LEXINGTON Cardiovascular disease (CVD) has long been the leading cause of death, not just here in Kentucky, but around the world. Now, two years into the COVID-19 pandemic, the threat has only increased.
A series of consumer surveys conducted by McKinsey Global Surveys in 2020 and 2021 revealed just how much of an impact the pandemic has made on our risk for heart disease and stroke, and the results are disheartening. One in five people reported lower physical wellness, while one in three reported lower emotional wellness. On top of that, over the past year, many of us have adopted unhealthy behaviors, like skipping exercise, eating unhealthy foods, drinking more alcohol, and using tobacco, which can all contribute to CVD.
In addition to the overall decline of physical and emotional health that has resulted from living in a pandemic, contracting COVID-19 can cause a whole slew of other problems. The coronavirus can cause significant damage to the body, affecting not just the lungs, but the heart, brain, kidneys, and more. An estimated 10% of those who’ve tested positive, many of them without initial symptoms, are experiencing long-term side effects, and the true impact of what many are calling long-haul COVID remains to be seen.
While we have a long road ahead of us, the American Heart Association (AHA), an organization I’m proud to volunteer with, is funding research, educating the public, and providing resources to those in need in hopes of providing a better quality of life to people throughout the Commonwealth and beyond. February is American Heart Month, and the AHA is hard at work empowering individuals to take back control of their physical health and mental well-being. What better gift can you give someone than more time with the ones they love? That’s what the AHA does and why I am so proud to be involved.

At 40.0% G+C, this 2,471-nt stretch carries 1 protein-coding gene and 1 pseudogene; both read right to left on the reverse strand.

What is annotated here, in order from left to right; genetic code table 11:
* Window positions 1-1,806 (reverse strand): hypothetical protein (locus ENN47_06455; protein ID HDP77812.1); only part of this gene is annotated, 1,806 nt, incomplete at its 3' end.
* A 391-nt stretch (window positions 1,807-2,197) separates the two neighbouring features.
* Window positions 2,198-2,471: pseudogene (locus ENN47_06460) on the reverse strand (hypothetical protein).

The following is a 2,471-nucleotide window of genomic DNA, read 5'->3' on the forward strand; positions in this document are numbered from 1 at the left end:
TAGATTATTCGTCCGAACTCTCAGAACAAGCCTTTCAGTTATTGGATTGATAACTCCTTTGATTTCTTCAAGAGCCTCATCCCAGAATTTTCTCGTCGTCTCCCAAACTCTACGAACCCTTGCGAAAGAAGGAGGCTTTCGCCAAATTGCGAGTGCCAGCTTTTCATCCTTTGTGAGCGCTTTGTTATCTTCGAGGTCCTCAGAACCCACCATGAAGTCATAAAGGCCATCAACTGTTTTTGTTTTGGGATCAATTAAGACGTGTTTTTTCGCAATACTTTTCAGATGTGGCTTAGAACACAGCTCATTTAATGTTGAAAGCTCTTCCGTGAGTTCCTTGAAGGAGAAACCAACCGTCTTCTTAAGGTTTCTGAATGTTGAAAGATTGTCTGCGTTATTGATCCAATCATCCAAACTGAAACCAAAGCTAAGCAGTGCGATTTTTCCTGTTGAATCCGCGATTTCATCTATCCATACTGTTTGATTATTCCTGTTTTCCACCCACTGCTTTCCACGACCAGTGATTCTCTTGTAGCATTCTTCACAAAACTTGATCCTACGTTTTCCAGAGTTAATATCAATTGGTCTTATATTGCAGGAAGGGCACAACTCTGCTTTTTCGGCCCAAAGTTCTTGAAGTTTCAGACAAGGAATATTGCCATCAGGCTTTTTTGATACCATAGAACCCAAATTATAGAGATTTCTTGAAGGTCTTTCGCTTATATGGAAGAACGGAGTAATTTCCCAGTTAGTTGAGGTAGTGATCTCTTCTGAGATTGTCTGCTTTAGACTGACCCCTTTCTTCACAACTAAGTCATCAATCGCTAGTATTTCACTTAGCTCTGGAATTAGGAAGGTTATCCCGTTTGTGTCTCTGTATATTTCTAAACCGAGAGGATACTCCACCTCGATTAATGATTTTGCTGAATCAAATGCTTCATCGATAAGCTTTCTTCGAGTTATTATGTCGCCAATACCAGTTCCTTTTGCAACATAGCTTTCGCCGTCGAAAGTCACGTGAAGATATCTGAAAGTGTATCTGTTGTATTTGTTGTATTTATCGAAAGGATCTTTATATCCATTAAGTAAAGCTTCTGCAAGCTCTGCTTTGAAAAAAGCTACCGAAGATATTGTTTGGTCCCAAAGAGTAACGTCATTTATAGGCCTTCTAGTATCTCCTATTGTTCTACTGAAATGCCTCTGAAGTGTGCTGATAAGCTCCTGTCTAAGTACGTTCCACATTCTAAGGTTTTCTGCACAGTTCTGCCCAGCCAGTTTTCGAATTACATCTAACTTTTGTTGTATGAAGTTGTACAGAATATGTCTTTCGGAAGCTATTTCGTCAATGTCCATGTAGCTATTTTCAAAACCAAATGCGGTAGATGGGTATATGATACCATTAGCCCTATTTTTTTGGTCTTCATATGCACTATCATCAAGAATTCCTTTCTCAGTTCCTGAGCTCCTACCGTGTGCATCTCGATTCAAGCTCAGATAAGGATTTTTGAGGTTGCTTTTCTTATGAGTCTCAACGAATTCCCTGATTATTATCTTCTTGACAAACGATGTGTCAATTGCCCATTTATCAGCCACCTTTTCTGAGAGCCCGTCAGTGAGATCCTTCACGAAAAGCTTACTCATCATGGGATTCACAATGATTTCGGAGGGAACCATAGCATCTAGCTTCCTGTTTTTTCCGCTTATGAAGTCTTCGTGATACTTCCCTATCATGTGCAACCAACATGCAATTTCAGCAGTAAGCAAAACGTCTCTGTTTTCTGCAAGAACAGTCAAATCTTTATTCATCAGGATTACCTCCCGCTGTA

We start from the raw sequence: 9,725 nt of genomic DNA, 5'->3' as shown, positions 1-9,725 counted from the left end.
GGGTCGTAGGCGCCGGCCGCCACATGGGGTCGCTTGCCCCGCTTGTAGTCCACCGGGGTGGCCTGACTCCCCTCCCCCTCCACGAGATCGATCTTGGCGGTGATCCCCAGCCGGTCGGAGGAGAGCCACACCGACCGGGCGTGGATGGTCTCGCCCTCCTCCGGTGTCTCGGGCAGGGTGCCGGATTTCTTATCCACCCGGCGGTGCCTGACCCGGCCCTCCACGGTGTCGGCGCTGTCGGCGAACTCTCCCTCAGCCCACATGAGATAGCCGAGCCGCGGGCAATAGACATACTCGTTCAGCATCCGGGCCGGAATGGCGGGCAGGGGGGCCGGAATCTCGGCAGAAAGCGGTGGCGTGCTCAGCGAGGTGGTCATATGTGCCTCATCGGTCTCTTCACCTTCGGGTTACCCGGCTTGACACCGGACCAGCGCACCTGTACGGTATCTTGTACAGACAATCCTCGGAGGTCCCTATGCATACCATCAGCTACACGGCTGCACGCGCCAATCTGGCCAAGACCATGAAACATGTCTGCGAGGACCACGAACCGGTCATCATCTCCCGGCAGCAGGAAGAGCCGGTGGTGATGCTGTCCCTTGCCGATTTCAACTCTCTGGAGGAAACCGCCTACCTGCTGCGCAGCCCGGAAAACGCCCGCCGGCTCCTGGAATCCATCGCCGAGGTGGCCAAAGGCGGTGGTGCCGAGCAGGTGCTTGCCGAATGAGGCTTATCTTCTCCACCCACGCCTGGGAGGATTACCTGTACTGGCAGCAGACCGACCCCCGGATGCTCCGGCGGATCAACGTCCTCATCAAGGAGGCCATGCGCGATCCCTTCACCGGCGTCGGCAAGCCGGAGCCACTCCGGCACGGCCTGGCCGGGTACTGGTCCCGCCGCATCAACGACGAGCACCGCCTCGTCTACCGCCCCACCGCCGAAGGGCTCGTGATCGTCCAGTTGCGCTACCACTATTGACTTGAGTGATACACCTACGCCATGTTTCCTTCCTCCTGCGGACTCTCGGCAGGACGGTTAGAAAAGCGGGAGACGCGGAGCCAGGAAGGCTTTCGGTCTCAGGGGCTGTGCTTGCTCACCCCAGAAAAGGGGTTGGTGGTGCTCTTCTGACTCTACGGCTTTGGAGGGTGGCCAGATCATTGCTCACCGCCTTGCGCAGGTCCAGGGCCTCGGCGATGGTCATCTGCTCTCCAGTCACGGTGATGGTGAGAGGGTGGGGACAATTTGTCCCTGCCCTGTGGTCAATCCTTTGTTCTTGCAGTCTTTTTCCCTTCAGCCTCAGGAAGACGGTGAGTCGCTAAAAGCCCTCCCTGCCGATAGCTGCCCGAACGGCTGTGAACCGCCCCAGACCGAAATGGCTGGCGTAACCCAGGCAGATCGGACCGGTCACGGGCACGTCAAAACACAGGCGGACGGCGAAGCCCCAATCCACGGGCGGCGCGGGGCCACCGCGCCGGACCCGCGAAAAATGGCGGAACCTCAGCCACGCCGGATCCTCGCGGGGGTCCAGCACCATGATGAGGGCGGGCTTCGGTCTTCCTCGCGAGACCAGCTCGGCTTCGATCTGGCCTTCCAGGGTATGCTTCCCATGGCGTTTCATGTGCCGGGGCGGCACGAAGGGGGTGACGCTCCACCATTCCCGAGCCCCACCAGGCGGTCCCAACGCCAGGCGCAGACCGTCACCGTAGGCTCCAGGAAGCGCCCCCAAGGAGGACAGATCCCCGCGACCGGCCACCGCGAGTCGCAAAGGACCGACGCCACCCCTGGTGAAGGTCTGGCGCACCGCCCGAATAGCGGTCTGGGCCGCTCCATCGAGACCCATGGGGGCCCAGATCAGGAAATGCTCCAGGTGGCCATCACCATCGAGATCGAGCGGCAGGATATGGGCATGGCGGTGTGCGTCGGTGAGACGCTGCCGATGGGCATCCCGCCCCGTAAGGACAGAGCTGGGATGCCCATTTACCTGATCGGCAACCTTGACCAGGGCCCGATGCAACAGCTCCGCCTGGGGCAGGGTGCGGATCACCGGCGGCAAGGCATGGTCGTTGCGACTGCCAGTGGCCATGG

I have served on the board of the Central Kentucky AHA for well over 10 years, becoming a board trustee in 2021. During that time, I’ve chaired the Central Kentucky Heart Walk, served on numerous event committees and executive leadership teams, and have raised a significant amount of money to support the mission of the AHA. In 2022, my wife, Diana, and I are also proud to serve as the chair couple for the Central Kentucky Heart Ball coming up on Saturday, March 5, at the Central Bank Center in Lexington.
In over 150 communities across the country, Heart Ball supporters unite with a shared purpose to raise the critical awareness, action, and funds to ensure our work continues. Throughout our campaign we celebrate our milestones, we thank our sponsors, and we honor our survivors. We come together to achieve something bigger than ourselves. We Live Fierce and Stand for All. In 2022, the AHA has taken the campaign beyond the ballroom and onto the block. We are ensuring all Americans have an equal chance of living a healthier, longer life – no matter their ethnicity, race, socioeconomic status, education level, or sexual orientation. From reducing blood pressure to ending tobacco and vaping use, to investing in COVID research and resources, to ensuring everyone has access to healthy foods, the AHA is working to improve and save lives every day.
This year, we invite you to join us in celebrating the important work the AHA does by supporting the Central Kentucky Heart Ball. While we’re excited to be back in person this year, if you’re still not comfortable coming out, we hope that you’ll consider making a meaningful personal or corporate donation. After all, the work that this campaign funds may someday save your life or the life of a loved one.
To learn more or make a contribution, visit LexingtonHeartBall.heart.org.